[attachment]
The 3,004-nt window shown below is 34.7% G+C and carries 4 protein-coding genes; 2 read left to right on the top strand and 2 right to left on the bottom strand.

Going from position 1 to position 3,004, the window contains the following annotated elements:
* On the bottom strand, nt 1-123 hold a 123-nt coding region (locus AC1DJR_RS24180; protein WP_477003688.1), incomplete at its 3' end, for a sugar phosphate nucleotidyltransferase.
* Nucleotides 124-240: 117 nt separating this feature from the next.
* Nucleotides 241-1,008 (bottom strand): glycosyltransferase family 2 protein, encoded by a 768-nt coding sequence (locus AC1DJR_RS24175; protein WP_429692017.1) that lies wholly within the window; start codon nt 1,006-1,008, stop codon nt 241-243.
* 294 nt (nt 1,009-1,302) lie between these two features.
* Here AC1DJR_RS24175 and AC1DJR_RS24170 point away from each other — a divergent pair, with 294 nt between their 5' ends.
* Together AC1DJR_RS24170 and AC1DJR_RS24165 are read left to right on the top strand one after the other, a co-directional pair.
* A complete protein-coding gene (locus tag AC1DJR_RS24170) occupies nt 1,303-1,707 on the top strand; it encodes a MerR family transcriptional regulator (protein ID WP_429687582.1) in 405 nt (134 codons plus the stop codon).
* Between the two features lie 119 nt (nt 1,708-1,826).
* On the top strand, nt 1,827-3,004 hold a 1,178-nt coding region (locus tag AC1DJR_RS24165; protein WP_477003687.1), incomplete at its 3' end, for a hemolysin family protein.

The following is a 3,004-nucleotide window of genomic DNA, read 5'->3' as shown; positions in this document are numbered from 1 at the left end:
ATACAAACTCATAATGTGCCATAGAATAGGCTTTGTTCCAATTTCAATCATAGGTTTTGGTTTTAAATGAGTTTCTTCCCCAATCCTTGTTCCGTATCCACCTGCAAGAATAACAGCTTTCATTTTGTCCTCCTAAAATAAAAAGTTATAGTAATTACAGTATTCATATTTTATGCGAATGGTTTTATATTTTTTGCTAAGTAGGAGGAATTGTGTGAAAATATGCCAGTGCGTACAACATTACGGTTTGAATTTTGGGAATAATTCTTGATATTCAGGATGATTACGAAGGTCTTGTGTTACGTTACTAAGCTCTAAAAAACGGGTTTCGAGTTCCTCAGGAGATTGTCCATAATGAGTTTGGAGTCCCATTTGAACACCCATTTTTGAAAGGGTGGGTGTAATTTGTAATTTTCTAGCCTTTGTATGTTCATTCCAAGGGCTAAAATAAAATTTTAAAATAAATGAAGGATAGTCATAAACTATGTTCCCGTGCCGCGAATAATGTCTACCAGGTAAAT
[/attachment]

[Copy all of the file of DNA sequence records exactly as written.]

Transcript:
The 3,004-nt window shown below is 34.7% G+C and carries 4 protein-coding genes; 2 read left to right on the top strand and 2 right to left on the bottom strand.

Going from position 1 to position 3,004, the window contains the following annotated elements:
* On the bottom strand, nt 1-123 hold a 123-nt coding region (locus AC1DJR_RS24180; protein WP_477003688.1), incomplete at its 3' end, for a sugar phosphate nucleotidyltransferase.
* Nucleotides 124-240: 117 nt separating this feature from the next.
* Nucleotides 241-1,008 (bottom strand): glycosyltransferase family 2 protein, encoded by a 768-nt coding sequence (locus AC1DJR_RS24175; protein WP_429692017.1) that lies wholly within the window; start codon nt 1,006-1,008, stop codon nt 241-243.
* 294 nt (nt 1,009-1,302) lie between these two features.
* Here AC1DJR_RS24175 and AC1DJR_RS24170 point away from each other — a divergent pair, with 294 nt between their 5' ends.
* Together AC1DJR_RS24170 and AC1DJR_RS24165 are read left to right on the top strand one after the other, a co-directional pair.
* A complete protein-coding gene (locus tag AC1DJR_RS24170) occupies nt 1,303-1,707 on the top strand; it encodes a MerR family transcriptional regulator (protein ID WP_429687582.1) in 405 nt (134 codons plus the stop codon).
* Between the two features lie 119 nt (nt 1,708-1,826).
* On the top strand, nt 1,827-3,004 hold a 1,178-nt coding region (locus tag AC1DJR_RS24165; protein WP_477003687.1), incomplete at its 3' end, for a hemolysin family protein.

The following is a 3,004-nucleotide window of genomic DNA, read 5'->3' as shown; positions in this document are numbered from 1 at the left end:
ATACAAACTCATAATGTGCCATAGAATAGGCTTTGTTCCAATTTCAATCATAGGTTTTGGTTTTAAATGAGTTTCTTCCCCAATCCTTGTTCCGTATCCACCTGCAAGAATAACAGCTTTCATTTTGTCCTCCTAAAATAAAAAGTTATAGTAATTACAGTATTCATATTTTATGCGAATGGTTTTATATTTTTTGCTAAGTAGGAGGAATTGTGTGAAAATATGCCAGTGCGTACAACATTACGGTTTGAATTTTGGGAATAATTCTTGATATTCAGGATGATTACGAAGGTCTTGTGTTACGTTACTAAGCTCTAAAAAACGGGTTTCGAGTTCCTCAGGAGATTGTCCATAATGAGTTTGGAGTCCCATTTGAACACCCATTTTTGAAAGGGTGGGTGTAATTTGTAATTTTCTAGCCTTTGTATGTTCATTCCAAGGGCTAAAATAAAATTTTAAAATAAATGAAGGATAGTCATAAACTATGTTCCCGTGCCGCGAATAATGTCTACCAGGTAAAT